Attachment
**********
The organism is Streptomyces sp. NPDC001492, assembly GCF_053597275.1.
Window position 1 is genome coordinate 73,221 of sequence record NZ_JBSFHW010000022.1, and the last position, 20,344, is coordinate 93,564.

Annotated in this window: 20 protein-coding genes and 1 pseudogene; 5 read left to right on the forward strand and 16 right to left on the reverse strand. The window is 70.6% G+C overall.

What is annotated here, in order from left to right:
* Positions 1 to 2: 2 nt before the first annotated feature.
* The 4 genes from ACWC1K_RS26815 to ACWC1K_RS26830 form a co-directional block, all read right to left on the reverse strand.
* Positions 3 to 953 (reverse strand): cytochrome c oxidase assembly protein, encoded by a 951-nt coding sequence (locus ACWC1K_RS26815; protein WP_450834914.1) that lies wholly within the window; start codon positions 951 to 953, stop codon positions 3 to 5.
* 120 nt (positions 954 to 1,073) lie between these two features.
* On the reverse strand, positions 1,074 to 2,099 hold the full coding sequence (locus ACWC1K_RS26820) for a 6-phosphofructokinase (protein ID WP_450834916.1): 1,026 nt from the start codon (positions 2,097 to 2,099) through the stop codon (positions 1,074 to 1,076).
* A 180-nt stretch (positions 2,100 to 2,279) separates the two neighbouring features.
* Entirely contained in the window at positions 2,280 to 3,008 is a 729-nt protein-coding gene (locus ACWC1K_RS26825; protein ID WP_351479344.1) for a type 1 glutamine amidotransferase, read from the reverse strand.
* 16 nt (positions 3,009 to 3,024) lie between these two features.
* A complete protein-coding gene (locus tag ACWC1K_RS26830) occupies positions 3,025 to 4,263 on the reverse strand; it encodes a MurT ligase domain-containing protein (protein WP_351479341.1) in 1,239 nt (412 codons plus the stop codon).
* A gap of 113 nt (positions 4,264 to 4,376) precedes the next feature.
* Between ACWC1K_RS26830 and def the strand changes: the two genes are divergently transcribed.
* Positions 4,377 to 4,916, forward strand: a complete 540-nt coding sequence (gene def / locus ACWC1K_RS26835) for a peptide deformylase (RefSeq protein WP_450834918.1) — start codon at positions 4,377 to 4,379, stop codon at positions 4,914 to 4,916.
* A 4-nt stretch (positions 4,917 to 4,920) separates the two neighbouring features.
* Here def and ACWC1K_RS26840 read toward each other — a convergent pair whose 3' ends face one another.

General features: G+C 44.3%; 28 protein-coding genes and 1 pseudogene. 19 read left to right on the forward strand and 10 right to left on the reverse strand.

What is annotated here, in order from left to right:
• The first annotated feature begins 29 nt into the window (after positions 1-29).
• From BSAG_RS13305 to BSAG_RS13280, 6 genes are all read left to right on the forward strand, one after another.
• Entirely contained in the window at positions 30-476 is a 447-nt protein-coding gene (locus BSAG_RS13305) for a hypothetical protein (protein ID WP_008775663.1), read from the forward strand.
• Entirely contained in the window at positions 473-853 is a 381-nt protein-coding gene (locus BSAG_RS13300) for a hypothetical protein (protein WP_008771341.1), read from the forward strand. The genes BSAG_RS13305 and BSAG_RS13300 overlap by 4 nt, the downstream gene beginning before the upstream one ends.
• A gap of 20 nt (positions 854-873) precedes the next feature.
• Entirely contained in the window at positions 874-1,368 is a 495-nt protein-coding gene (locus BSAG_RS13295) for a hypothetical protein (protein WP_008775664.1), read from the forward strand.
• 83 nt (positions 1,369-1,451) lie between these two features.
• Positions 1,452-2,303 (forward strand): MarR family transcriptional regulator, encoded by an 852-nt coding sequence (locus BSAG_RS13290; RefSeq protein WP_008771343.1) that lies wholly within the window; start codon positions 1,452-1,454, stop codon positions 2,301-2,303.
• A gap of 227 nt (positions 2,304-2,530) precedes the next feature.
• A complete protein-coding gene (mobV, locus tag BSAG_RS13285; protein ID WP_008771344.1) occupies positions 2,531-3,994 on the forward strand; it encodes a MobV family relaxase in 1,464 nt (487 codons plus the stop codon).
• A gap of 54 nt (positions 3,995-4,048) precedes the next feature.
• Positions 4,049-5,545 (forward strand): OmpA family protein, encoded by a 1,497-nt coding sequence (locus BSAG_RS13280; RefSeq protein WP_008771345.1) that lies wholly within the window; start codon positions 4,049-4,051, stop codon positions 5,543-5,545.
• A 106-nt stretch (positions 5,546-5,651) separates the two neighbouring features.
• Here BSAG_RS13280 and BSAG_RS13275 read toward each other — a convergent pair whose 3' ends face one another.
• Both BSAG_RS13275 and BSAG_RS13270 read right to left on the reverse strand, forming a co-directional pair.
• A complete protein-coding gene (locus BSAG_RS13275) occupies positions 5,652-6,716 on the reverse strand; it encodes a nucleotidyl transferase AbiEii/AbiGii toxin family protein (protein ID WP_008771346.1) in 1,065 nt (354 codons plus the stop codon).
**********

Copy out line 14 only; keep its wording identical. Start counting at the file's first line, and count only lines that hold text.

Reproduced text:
* A gap of 113 nt (positions 4,264 to 4,376) precedes the next feature.